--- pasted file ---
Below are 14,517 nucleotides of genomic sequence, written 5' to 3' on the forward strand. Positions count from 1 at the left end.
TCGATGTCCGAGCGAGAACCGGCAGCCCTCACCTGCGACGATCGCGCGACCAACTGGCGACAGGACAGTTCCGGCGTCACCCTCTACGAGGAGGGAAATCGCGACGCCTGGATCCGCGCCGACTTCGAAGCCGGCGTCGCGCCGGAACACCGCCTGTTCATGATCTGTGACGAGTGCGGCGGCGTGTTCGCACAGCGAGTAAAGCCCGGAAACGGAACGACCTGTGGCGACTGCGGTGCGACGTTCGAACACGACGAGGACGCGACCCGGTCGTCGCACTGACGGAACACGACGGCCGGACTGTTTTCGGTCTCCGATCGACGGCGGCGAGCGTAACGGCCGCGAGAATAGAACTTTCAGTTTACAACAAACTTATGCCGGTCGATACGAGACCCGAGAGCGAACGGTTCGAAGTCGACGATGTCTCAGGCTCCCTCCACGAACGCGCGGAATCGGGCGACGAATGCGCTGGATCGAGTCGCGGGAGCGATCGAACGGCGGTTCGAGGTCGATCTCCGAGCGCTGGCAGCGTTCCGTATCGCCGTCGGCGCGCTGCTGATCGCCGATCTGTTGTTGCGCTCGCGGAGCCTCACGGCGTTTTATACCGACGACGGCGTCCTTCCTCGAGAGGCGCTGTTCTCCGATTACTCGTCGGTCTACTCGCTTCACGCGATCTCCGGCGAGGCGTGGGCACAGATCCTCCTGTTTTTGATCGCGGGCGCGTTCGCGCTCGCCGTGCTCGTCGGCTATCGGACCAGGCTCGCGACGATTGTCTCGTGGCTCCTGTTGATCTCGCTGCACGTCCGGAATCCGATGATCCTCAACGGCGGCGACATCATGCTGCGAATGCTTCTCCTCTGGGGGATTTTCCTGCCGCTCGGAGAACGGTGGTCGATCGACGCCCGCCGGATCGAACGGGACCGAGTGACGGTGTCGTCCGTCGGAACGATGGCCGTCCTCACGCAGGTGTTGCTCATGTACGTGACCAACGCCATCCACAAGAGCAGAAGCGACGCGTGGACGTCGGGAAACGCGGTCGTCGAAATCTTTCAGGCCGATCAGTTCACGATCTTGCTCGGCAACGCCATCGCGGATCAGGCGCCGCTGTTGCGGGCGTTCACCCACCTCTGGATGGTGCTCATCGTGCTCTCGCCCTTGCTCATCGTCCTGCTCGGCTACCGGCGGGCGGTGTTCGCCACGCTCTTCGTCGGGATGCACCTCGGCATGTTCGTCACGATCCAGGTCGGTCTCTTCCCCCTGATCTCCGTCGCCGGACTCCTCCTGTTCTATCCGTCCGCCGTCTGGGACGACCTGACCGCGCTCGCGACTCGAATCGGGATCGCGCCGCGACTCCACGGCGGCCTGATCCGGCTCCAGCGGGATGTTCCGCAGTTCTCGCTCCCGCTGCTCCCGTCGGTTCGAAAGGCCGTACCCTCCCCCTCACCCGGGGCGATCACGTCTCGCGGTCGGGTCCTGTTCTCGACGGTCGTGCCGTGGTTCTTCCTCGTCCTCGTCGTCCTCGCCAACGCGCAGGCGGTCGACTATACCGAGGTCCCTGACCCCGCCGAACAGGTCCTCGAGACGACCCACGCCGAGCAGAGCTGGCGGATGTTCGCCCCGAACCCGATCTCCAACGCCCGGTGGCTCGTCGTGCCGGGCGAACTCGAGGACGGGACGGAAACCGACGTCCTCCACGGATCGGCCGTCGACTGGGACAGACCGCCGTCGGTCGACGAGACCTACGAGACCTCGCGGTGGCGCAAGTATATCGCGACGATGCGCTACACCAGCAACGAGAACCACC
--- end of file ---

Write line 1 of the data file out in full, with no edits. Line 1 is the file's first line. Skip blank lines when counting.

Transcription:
Below are 14,517 nucleotides of genomic sequence, written 5' to 3' on the forward strand. Positions count from 1 at the left end.